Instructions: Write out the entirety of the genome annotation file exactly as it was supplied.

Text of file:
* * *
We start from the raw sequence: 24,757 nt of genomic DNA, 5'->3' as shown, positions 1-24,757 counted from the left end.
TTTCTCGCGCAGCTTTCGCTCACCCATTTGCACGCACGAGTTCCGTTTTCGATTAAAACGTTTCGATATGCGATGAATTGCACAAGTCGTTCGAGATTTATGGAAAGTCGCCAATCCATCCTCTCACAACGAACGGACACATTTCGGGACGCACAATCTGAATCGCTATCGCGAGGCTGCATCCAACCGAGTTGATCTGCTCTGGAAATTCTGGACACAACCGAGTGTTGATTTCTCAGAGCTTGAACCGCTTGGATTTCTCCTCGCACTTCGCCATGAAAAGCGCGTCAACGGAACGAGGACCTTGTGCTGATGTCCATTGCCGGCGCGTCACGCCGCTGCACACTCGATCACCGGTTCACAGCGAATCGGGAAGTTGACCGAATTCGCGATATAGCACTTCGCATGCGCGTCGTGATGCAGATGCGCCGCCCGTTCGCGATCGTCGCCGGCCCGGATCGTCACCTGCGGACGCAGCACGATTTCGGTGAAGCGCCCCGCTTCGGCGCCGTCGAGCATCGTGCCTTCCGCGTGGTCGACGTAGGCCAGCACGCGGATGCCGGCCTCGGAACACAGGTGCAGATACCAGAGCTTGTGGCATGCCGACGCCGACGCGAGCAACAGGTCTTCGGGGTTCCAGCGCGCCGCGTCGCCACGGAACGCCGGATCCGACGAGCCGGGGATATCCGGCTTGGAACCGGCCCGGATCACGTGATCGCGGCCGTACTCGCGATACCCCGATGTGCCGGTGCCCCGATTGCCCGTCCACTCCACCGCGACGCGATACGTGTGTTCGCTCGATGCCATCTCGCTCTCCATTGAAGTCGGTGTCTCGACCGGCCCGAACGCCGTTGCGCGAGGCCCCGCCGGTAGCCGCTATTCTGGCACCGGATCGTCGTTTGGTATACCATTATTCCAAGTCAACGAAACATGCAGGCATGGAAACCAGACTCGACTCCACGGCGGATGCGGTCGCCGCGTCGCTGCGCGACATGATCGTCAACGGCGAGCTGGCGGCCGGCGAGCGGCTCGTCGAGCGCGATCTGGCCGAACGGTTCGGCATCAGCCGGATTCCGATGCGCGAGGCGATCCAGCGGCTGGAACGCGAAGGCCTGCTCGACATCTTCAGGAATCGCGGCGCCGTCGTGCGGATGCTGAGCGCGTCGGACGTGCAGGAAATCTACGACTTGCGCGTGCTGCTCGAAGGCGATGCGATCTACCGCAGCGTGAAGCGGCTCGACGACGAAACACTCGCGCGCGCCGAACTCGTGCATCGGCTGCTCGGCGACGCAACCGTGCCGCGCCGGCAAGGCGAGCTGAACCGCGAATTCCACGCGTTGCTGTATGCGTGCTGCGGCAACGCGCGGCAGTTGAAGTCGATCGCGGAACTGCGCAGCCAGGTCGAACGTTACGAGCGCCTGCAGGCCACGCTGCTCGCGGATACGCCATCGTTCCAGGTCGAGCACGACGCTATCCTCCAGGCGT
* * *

We start from the raw sequence: 24,757 nt of genomic DNA, 5'->3' as shown, positions 1-24,757 counted from the left end.
TTTCTCGCGCAGCTTTCGCTCACCCATTTGCACGCACGAGTTCCGTTTTCGATTAAAACGTTTCGATATGCGATGAATTGCACAAGTCGTTCGAGATTTATGGAAAGTCGCCAATCCATCCTCTCACAACGAACGGACACATTTCGGGACGCACAATCTGAATCGCTATCGCGAGGCTGCATCCAACCGAGTTGATCTGCTCTGGAAATTCTGGACACAACCGAGTGTTGATTTCTCAGAGCTTGAACCGCTTGGATTTCTCCTCGCACTTCGCCATGAAAAGCGCGTCAACGGAACGAGGACCTTGTGCTGATGTCCATTGCCGGCGCGTCACGCCGCTGCACACTCGATCACCGGTTCACAGCGAATCGGGAAGTTGACCGAATTCGCGATATAGCACTTCGCATGCGCGTCGTGATGCAGATGCGCCGCCCGTTCGCGATCGTCGCCGGCCCGGATCGTCACCTGCGGACGCAGCACGATTTCGGTGAAGCGCCCCGCTTCGGCGCCGTCGAGCATCGTGCCTTCCGCGTGGTCGACGTAGGCCAGCACGCGGATGCCGGCCTCGGAACACAGGTGCAGATACCAGAGCTTGTGGCATGCCGACGCCGACGCGAGCAACAGGTCTTCGGGGTTCCAGCGCGCCGCGTCGCCACGGAACGCCGGATCCGACGAGCCGGGGATATCCGGCTTGGAACCGGCCCGGATCACGTGATCGCGGCCGTACTCGCGATACCCCGATGTGCCGGTGCCCCGATTGCCCGTCCACTCCACCGCGACGCGATACGTGTGTTCGCTCGATGCCATCTCGCTCTCCATTGAAGTCGGTGTCTCGACCGGCCCGAACGCCGTTGCGCGAGGCCCCGCCGGTAGCCGCTATTCTGGCACCGGATCGTCGTTTGGTATACCATTATTCCAAGTCAACGAAACATGCAGGCATGGAAACCAGACTCGACTCCACGGCGGATGCGGTCGCCGCGTCGCTGCGCGACATGATCGTCAACGGCGAGCTGGCGGCCGGCGAGCGGCTCGTCGAGCGCGATCTGGCCGAACGGTTCGGCATCAGCCGGATTCCGATGCGCGAGGCGATCCAGCGGCTGGAACGCGAAGGCCTGCTCGACATCTTCAGGAATCGCGGCGCCGTCGTGCGGATGCTGAGCGCGTCGGACGTGCAGGAAATCTACGACTTGCGCGTGCTGCTCGAAGGCGATGCGATCTACCGCAGCGTGAAGCGGCTCGACGACGAAACACTCGCGCGCGCCGAACTCGTGCATCGGCTGCTCGGCGACGCAACCGTGCCGCGCCGGCAAGGCGAGCTGAACCGCGAATTCCACGCGTTGCTGTATGCGTGCTGCGGCAACGCGCGGCAGTTGAAGTCGATCGCGGAACTGCGCAGCCAGGTCGAACGTTACGAGCGCCTGCAGGCCACGCTGCTCGCGGATACGCCATCGTTCCAGGTCGAGCACGACGCTATCCTCCAGGCGT